My curiousity about Marie-Antoinette and her life first came about in high school, when my French teacher would tell us about the French queen's "Petit Trianon" and her "hameau" at Versailles. When I visited these places on a trip to France, I became even more intrigued. But not until I read this book did history truly come alive for me. I pictured this queen as a one-dimensional character. But in this book, I not only learned about the real person -- who had some very bad qualities, such as selfishness and an inability to understand that her choices brought consequences, but also some good qualities, such as her dignity and regal bearing during her last days and her last moments -- but I also learned a great deal about French society and royal life during the queen's day. For instance: Did you know that the public could watch the queen give birth to her first child, so that there would be plenty of impartial witnesses to verify that this indeed was a child of royal birth? This very readable book is a great peek into an important moment of history.
Comment Was this review helpful to you? Yes No Sending feedback...
Thank you for your feedback. If this review is inappropriate, please let us know.
Sorry, we failed to record your vote. Please try again
15 of 17 people found the following review helpful By William I Moen on September 7, 2000
Format: Hardcover
I am an avid reader of history and biography and, in this book, I found the perfect blending of BOTH!
I have complete confidence in Madame Levers'sources and in her historian/writer perspective. It was, as Carl Sandburg put it, a "cracklin' good yarn" and I am certain that I will be "reliving" it, come autumn. Thank you for a "time/travel" journey to a fascinating past!
BILL MOEN
Comment Was this review helpful to you? Yes No Sending feedback...
Thank you for your feedback. If this review is inappropriate, please let us know.
Sorry, we failed to record your vote. Please try again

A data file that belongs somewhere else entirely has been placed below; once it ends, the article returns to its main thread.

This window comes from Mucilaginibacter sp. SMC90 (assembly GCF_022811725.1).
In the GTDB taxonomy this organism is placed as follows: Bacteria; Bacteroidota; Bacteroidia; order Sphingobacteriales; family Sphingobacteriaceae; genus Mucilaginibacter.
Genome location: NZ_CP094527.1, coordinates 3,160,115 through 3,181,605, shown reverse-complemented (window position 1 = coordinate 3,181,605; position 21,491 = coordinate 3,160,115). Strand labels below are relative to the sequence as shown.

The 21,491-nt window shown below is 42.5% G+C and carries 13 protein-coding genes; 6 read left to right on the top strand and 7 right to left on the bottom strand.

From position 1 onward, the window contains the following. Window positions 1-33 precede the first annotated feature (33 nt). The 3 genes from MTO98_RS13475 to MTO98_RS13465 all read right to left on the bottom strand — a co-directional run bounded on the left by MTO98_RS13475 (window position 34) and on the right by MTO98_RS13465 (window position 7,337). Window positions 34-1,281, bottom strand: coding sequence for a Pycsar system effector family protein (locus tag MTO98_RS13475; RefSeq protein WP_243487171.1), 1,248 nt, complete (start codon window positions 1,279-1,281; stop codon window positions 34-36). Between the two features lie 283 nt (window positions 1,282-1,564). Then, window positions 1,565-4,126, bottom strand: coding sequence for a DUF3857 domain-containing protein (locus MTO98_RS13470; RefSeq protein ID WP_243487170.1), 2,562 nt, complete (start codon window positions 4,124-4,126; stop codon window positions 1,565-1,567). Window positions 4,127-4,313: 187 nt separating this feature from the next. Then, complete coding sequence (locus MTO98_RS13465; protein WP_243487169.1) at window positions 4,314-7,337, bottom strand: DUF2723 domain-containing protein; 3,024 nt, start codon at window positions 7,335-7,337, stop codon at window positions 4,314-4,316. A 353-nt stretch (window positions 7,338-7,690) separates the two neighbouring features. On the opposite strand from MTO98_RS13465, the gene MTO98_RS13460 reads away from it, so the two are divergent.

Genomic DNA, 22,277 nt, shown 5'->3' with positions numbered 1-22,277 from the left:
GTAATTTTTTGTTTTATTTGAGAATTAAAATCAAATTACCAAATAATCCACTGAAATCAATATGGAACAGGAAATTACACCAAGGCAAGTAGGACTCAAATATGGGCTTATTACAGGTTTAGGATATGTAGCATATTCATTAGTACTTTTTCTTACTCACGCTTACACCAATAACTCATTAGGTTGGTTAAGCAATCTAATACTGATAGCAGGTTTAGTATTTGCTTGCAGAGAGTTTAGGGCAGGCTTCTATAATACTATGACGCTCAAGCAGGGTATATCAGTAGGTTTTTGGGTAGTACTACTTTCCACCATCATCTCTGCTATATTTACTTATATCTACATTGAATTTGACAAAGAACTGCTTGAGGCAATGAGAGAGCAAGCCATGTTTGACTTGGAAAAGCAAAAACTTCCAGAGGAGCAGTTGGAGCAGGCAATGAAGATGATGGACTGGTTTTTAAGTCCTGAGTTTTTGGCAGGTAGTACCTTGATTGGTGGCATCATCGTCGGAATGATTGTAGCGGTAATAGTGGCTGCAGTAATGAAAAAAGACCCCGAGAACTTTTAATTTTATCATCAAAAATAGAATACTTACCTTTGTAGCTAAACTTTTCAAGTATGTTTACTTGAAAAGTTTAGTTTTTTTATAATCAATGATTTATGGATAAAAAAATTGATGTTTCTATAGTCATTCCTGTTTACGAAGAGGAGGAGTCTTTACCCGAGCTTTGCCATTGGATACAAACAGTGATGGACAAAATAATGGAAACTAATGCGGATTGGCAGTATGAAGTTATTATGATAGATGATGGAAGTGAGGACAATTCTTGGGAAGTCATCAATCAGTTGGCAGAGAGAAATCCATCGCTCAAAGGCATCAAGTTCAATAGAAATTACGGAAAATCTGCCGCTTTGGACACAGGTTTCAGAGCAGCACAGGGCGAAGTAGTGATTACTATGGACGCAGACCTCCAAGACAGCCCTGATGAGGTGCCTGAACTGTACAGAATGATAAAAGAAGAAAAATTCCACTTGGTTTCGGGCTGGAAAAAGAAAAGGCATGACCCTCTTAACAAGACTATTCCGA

12 of 14 people found the following review helpful By Mr Bassil A MARDELLI on October 19, 2006
Format: Hardcover
Palace suspicions had kept her at arms length from the main events in France.
Marie Antoinette, the daughter of Maria Theresa of Austria (Empress of the Habsburg dynasty), was the victim of gutter press and the intrigues of ambitious lackeys, consequently was to take part of the blame that followed.
For example recent literature revealed she had never said `let the people eat cake if they don't have bread' - during the height of a bread shortage in Paris. The alleged quotation was magnified in the press to her detriment when the time for the Revolution came.

Cardinal de Rohan, France's Envoy to Austria, whose ambition to become France's Prime Minister had been blocked several times by Marie Antoinette {because some of the Cardinal's letters were intercepted in which he said he `bedded half the royal court of Austria"}. The Cardinal worked hard to tarnish Antoinette's image.
de Rohan propagated that the queen secretly sought to buy a necklace for two million Livres, but such accusation was never true.
During the trial the Cardinal was acquitted, and the Queen was condemned.

She was accused of amassing fortunes, jewels, wardrobe filled with myriads of latest fashions - extremely expensive dresses and hundreds of `shoes' -.
Her husband, King Louis XVI, whose optimism with the future of France only days before the July 14th deluge, was extremely feted as much for her magnificent presence as for his known weakness of characters.

As daughter of Maria Theresa, her fondness for France was in direct proportion to her natural love for Austria. The Queen carried soil from Vienna in a jewelled box and planted seeds in her garden. But politics and greed were indeed cruel to this young queen who married the King `boy' when she was only 14.
Comment Was this review helpful to you? Yes No Sending feedback...
Thank you for your feedback. If this review is inappropriate, please let us know.
Sorry, we failed to record your vote. Please try again

Most Recent Customer Reviews

Set up an Amazon Giveaway

Amazon Giveaway allows you to run promotional giveaways in order to create buzz, reward your audience, and attract new followers and customers. Learn more
Marie Antoinette: The Last Queen of France
This item: Marie Antoinette: The Last Queen of France
Price: $13.81
Ships from and sold by Amazon.com

What Other Items Do Customers Buy After Viewing This Item?